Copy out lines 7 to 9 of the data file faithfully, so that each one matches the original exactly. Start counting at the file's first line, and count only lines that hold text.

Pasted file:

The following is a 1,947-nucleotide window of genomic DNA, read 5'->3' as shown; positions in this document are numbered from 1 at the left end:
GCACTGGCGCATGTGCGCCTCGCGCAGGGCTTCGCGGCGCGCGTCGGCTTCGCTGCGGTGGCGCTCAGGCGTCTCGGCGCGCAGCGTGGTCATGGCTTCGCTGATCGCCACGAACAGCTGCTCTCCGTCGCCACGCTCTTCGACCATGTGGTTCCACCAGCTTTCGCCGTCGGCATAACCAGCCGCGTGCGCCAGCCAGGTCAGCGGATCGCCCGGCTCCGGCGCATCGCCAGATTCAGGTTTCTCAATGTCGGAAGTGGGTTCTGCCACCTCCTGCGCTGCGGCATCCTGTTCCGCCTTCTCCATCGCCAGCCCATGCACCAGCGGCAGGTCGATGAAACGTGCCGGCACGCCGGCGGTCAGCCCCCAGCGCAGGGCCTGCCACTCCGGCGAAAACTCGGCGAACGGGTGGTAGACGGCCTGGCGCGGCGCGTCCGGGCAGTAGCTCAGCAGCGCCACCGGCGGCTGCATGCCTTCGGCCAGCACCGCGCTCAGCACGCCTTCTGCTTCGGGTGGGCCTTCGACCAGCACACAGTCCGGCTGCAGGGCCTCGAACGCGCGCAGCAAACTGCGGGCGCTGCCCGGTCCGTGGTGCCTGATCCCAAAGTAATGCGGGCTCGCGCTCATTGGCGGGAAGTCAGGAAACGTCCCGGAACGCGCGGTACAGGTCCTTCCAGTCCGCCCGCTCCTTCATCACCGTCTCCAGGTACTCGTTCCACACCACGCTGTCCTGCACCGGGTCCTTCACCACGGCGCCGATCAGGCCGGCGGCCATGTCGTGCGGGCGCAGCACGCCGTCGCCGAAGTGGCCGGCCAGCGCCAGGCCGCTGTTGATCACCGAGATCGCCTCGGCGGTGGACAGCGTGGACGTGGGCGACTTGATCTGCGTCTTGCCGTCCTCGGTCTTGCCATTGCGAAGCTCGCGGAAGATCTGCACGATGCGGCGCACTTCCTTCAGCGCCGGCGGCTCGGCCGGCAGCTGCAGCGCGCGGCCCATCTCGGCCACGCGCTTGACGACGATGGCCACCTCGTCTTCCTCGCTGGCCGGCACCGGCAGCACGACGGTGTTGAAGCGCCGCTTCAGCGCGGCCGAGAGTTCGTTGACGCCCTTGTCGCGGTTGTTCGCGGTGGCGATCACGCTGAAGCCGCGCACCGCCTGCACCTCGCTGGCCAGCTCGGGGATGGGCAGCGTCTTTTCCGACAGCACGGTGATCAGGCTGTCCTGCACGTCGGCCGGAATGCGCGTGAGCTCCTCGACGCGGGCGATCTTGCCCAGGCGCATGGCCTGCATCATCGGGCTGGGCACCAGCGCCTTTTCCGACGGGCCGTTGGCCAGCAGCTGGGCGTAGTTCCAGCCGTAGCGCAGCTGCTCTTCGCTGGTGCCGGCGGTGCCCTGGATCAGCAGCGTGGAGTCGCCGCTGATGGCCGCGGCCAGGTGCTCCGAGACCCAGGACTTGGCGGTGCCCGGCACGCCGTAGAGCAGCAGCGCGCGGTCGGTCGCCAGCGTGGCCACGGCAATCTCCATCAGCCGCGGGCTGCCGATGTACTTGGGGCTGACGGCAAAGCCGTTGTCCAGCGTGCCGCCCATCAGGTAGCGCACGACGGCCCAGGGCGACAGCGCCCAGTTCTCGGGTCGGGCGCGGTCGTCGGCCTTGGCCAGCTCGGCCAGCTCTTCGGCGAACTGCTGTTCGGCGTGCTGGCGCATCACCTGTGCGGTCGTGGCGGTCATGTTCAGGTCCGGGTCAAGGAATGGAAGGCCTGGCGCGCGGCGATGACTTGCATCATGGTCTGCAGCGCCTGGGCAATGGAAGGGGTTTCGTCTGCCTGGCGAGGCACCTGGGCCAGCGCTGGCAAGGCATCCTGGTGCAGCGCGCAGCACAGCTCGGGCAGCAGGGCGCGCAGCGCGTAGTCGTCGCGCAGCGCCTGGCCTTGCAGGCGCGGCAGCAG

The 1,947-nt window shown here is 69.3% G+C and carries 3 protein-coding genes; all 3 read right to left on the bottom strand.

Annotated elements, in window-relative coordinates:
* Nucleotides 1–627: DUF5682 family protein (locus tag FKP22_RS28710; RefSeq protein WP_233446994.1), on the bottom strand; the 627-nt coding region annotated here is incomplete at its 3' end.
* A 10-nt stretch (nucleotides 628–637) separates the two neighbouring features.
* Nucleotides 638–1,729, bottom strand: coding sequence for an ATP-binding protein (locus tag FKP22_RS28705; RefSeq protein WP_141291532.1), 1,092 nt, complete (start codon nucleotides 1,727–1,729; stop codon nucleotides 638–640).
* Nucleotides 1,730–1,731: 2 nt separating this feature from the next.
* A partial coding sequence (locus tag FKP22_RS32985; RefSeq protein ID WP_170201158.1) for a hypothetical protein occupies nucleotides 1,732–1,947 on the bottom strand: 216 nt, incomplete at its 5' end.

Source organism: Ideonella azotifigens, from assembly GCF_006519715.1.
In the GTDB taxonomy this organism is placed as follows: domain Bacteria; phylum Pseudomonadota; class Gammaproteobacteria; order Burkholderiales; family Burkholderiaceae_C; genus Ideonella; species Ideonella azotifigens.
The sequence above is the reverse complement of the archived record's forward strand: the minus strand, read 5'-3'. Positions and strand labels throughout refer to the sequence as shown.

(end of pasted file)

* Nucleotides 638–1,729, bottom strand: coding sequence for an ATP-binding protein (locus tag FKP22_RS28705; RefSeq protein WP_141291532.1), 1,092 nt, complete (start codon nucleotides 1,727–1,729; stop codon nucleotides 638–640).
* Nucleotides 1,730–1,731: 2 nt separating this feature from the next.
* A partial coding sequence (locus tag FKP22_RS32985; RefSeq protein ID WP_170201158.1) for a hypothetical protein occupies nucleotides 1,732–1,947 on the bottom strand: 216 nt, incomplete at its 5' end.